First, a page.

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Yesterday Disney reported quarterly earnings that increased 32 percent to a record $2.9 billion. Much of the success is credited to its Star Wars franchise, but its theme parks performed well, too, with operating profit of $981 million, up 22 percent.
The concern is that these profits came from parks in the United States, with France and Hong Kong underperforming. Disney will open a park in Shanghai in June. Last week it announced that admission would be priced lower than expected.
Disney CEO Bob Iger appeared on CNBC yesterday afternoon and answered questions about the theme park division.
“We’ve never looked at a given time to dictate the nature of our investments because we’ve always been in it for the long term,” Iger said. “That’s how this company was built by Walt.”
Iger responded to questions about unrest in Hong Kong and spending concerns in Shanghai with a focus on the long-term. “When we look at Hong Kong or China we’re certainly mindful of what’s going on. But the parks that we’ve built there, the park in Hong Kong, the park in Shanghai that opens in June, they’re not built for 2016 they’re built for the decades to come. We’re very bullish on China,” Iger said.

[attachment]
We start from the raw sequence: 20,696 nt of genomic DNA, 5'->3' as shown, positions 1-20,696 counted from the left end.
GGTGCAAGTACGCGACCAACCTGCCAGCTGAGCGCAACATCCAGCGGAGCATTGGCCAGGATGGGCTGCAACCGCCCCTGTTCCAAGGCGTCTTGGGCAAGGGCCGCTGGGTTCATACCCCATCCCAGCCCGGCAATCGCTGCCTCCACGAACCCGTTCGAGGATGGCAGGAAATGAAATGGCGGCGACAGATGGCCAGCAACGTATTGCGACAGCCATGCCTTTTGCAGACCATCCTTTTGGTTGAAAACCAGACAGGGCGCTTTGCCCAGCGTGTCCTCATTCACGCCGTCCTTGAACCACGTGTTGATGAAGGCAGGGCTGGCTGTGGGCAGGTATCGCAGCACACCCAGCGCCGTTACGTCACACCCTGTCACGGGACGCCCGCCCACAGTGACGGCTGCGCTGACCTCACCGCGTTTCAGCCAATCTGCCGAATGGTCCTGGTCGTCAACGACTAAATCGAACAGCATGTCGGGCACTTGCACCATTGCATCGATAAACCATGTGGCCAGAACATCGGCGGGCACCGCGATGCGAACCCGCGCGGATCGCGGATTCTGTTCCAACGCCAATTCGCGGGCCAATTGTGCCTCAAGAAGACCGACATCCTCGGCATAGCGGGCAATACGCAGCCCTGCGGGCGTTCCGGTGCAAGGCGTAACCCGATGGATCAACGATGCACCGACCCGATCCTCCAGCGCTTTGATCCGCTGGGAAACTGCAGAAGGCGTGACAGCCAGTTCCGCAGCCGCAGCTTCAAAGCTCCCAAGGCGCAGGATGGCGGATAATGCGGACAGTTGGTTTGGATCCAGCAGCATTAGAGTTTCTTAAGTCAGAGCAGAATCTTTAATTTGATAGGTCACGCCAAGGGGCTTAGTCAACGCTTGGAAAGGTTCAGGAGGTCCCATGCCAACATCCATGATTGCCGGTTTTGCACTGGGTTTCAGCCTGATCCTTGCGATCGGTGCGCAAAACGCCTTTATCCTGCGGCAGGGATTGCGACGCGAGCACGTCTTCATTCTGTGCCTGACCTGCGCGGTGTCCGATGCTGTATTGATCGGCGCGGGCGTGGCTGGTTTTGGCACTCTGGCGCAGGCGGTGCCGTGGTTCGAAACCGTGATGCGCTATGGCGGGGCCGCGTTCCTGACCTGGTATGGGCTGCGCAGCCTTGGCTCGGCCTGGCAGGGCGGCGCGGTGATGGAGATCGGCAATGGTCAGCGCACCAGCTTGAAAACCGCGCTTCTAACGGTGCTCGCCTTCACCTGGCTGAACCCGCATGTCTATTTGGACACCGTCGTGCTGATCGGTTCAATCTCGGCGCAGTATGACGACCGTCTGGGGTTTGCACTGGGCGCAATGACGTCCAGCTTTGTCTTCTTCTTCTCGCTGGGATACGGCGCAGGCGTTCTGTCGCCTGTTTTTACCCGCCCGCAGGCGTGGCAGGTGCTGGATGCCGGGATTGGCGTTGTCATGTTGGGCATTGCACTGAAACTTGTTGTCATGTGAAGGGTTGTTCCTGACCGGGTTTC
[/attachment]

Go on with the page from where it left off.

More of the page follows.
“It’s big, it’s bold, it’s exciting, it’s locally relevant.”
Talk about the U.S. parks was more upbeat and spoke to the strength of its position. “What we’re seeing with our domestic parks is a pretty good marketplace,” Iger said. “We’ve managed to increase pricing we’ve seen increased spending and we’ve seen increased attendance. We expect that to continue.”
“We feel great about that business and that environment.”